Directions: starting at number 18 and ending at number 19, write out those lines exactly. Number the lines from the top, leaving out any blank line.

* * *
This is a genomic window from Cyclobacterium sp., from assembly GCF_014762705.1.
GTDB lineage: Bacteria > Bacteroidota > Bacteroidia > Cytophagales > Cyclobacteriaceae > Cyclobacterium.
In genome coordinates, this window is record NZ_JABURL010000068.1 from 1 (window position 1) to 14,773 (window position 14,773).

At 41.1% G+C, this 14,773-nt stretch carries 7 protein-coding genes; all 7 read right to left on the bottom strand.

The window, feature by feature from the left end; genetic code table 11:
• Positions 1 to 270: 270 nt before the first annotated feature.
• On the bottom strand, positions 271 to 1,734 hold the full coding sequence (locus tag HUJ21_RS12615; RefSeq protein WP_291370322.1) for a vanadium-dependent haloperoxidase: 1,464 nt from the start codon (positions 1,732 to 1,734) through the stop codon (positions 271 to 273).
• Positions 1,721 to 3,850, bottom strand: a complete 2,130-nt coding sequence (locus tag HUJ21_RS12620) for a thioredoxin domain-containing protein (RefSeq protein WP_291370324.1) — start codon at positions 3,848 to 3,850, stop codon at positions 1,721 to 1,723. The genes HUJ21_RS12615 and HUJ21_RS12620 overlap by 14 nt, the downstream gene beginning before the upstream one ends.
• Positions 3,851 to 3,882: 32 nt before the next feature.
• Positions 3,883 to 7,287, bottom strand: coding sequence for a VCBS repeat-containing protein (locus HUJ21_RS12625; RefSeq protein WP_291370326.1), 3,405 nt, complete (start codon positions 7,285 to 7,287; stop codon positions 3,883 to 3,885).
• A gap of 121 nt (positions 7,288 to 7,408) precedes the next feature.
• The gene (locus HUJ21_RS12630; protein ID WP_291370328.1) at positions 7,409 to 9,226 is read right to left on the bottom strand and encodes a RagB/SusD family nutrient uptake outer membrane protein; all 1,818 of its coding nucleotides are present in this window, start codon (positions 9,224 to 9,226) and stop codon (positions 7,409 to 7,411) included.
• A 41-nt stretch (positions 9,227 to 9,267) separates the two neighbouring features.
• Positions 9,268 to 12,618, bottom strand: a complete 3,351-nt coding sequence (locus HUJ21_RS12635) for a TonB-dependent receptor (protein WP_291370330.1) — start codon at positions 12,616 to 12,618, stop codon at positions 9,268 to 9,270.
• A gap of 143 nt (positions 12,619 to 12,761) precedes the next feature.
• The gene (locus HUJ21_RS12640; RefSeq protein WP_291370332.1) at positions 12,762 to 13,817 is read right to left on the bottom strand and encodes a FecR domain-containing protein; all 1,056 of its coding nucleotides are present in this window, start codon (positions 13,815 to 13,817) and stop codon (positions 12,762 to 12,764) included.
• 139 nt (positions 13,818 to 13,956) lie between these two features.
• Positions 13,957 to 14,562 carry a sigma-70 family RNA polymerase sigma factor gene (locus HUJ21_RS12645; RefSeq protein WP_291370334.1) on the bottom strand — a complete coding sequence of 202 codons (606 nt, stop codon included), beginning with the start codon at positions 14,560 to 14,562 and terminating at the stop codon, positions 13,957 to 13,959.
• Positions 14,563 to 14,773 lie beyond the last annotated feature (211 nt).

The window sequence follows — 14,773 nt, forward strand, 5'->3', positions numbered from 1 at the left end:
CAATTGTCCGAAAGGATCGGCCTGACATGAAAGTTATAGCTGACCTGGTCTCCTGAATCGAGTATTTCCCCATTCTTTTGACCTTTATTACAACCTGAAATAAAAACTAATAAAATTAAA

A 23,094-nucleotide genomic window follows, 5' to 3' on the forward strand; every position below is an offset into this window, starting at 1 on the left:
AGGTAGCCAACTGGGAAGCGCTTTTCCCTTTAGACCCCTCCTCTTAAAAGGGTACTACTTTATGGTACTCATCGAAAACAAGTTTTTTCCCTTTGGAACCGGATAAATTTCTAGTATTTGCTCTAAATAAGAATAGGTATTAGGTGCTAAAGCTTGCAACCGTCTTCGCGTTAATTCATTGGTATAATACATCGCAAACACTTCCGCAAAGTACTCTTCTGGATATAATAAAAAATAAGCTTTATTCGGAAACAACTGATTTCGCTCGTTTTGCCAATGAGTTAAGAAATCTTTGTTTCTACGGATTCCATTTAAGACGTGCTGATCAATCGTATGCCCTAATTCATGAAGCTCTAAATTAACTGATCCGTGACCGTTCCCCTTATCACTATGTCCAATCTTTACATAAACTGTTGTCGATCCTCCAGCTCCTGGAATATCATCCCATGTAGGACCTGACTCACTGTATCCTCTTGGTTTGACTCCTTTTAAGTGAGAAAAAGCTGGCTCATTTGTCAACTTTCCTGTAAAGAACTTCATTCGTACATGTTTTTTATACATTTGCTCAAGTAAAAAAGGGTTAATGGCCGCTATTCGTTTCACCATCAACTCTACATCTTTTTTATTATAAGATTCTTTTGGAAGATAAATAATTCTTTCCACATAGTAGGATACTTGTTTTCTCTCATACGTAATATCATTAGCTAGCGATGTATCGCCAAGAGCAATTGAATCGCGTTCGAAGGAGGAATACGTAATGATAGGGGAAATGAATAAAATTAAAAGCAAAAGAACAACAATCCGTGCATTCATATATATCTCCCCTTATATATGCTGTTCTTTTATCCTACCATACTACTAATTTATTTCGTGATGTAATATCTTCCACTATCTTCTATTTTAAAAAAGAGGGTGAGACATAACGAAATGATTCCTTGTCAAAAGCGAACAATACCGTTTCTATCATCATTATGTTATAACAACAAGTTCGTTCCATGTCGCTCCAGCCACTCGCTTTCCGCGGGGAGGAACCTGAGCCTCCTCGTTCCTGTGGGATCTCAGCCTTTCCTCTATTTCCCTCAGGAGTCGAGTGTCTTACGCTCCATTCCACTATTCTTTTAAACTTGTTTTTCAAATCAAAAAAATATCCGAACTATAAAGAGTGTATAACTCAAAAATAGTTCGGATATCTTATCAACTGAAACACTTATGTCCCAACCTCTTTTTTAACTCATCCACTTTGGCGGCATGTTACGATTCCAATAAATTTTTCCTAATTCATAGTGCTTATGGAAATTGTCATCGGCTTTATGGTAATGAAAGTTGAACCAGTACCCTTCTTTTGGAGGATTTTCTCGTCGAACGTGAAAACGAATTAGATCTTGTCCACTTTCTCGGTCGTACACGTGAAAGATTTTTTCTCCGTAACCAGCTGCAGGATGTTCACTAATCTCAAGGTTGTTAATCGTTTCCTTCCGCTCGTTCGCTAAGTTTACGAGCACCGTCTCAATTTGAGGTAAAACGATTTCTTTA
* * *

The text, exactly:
• Positions 13,957 to 14,562 carry a sigma-70 family RNA polymerase sigma factor gene (locus HUJ21_RS12645; RefSeq protein WP_291370334.1) on the bottom strand — a complete coding sequence of 202 codons (606 nt, stop codon included), beginning with the start codon at positions 14,560 to 14,562 and terminating at the stop codon, positions 13,957 to 13,959.
• Positions 14,563 to 14,773 lie beyond the last annotated feature (211 nt).